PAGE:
Children in Fukushima Prefecture likely received thyroid gland doses of internal radiation, despite earlier government assurances that the levels of such doses were zero, according to an independent study.
The estimated lifetime radiation doses among the children are still low, but they do exist, the National Institute of Radiological Sciences (NIRS) said at an international symposium in Chiba Prefecture on July 10.
The findings run counter to the government’s assertion that they effectively received zero thyroid gland doses.
However, the government has no plans to notify the children’s parents of the latest analysis results, citing their large error margins and the fear of causing anxiety.
"Researchers derived them for scientific purposes," a government source said. "We have no plan, now or in the future, to notify individuals of their doses."
The government measured the hourly thyroid doses of 1,080 children under 16 years old in Fukushima Prefecture from March 24 to 30 last year, shortly after a disaster began to unfold at the Fukushima No. 1 nuclear power plant on March 11.
Five months later, the government's Nuclear Emergency Response Headquarters told the parents of 55 percent of the children that they had zero internal thyroid doses, which included doses below the detection limit of the testing equipment.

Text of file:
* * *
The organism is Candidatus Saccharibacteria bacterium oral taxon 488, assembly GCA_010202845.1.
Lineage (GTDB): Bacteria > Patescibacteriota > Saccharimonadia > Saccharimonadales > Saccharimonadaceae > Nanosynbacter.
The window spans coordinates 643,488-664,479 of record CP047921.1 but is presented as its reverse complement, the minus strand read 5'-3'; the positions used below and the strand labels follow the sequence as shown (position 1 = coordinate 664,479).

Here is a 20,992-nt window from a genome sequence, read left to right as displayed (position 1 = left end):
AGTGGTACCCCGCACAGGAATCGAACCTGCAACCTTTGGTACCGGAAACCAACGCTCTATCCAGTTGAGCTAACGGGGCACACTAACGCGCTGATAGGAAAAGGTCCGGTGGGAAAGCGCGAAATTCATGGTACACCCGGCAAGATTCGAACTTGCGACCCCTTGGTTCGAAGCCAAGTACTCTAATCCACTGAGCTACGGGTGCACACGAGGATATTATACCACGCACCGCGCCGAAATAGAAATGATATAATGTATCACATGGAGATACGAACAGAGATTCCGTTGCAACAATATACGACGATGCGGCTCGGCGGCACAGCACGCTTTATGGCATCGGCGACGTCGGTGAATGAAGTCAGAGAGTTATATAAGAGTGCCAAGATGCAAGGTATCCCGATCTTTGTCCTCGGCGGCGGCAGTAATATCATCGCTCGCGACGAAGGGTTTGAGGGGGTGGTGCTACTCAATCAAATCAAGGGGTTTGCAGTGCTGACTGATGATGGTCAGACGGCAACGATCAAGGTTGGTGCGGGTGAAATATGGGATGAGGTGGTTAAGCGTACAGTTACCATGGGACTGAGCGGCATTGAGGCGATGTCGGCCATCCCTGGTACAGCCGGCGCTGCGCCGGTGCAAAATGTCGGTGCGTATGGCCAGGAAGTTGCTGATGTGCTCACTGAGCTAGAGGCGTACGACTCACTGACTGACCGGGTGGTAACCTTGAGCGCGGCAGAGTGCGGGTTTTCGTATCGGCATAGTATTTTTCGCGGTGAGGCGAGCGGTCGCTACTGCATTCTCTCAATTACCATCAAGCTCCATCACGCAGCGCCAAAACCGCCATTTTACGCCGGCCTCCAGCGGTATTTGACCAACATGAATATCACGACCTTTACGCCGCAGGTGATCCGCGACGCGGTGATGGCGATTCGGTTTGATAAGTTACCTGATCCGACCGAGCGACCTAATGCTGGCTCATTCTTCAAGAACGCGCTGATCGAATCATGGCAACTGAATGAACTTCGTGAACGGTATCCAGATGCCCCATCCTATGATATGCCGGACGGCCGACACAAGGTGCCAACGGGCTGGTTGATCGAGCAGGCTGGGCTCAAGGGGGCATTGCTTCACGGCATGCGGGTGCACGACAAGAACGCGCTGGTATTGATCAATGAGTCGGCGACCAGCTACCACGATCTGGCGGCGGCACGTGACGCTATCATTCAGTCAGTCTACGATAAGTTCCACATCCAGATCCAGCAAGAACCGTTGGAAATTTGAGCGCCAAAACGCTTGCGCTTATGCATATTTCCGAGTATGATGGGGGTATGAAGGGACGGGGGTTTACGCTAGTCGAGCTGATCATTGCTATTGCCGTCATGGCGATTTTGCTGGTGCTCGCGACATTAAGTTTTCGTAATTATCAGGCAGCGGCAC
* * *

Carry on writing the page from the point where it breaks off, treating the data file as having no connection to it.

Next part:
A team of researchers led by Toshikazu Suzuki, a section head at the NIRS Research Center for Radiation Emergency Medicine, conducted an independent study of the same measurement data.
The team estimated the lifetime thyroid doses of the 1,080 children at 12 millisieverts on average and 42 millisieverts at the maximum.
The dose estimates were 30 millisieverts or more for four of the subjects. The children tested were from at least 10 municipalities, and the dose estimates tended to be higher for those from Iitate and Iwaki.
Experts say the lifetime thyroid doses, which indicate impact on health, are low because none of the children exceeded the International Atomic Energy Agency's reference level for the intake of stable iodine tablets to block thyroid irradiation. The level is 50 millisieverts in the case of 1-year-old infants.
Last year, the government calculated lifetime doses for some of the children with high hourly doses, but notified the parents only about the hourly dose values.
Officials at the time said the tests were low in accuracy because the objective was to find doses exceeding the reference level for taking stable iodine tablets.
The latest study by the NIRS researchers evaluated the lifetime doses of all 1,080 subjects from their hourly dose measurements by using conditions that maximized them.
Lifetime thyroid doses can be estimated from the measurement of the hourly radiation level emitted by radioactive iodine in the thyroid gland. The calculation takes into account the age of the subject, the timing of irradiation and other factors.
Toward the end of March 2011, the Nuclear Safety Commission of Japan advised the Nuclear Emergency Response Headquarters to conduct additional research on children with high doses, but the headquarters rejected the proposal, citing the fear of causing anxiety.
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